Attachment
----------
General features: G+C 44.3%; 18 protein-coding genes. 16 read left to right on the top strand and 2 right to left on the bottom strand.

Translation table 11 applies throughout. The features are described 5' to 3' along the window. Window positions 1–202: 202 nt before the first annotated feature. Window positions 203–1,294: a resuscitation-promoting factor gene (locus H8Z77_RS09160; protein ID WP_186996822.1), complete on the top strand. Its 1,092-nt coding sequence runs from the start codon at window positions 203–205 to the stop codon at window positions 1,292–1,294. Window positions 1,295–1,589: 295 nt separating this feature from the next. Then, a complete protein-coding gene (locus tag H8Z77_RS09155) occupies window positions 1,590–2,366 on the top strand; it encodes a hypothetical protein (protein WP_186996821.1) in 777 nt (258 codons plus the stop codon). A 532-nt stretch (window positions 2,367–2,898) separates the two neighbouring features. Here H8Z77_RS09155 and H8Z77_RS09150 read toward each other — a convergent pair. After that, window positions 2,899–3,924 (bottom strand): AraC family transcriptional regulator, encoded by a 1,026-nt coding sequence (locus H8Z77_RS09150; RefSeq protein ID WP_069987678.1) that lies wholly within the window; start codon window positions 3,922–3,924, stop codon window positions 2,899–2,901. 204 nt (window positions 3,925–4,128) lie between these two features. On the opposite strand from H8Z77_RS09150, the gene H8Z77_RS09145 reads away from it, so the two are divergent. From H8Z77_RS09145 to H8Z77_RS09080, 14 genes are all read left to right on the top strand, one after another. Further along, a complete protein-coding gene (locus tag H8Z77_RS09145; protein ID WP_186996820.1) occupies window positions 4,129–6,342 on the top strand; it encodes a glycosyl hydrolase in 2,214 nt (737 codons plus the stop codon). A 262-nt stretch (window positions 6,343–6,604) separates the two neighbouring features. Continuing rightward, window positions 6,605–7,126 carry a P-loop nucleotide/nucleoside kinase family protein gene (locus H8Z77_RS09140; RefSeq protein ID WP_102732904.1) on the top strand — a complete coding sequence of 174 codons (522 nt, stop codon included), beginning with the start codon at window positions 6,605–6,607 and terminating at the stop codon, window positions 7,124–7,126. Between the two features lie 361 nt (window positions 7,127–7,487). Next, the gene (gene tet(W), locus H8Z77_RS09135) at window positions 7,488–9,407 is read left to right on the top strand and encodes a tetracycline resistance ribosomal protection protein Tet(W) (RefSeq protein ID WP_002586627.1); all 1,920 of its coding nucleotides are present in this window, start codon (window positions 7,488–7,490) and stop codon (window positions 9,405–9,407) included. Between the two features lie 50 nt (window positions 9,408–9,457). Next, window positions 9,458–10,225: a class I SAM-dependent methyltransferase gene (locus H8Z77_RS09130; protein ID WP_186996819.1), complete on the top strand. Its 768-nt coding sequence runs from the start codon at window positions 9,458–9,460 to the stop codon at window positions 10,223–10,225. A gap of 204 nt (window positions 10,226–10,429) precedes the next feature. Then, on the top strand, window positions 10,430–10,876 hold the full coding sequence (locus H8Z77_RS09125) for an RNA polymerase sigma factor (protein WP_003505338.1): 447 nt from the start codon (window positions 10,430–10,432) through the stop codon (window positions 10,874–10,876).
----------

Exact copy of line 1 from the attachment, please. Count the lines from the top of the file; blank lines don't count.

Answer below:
General features: G+C 44.3%; 18 protein-coding genes. 16 read left to right on the top strand and 2 right to left on the bottom strand.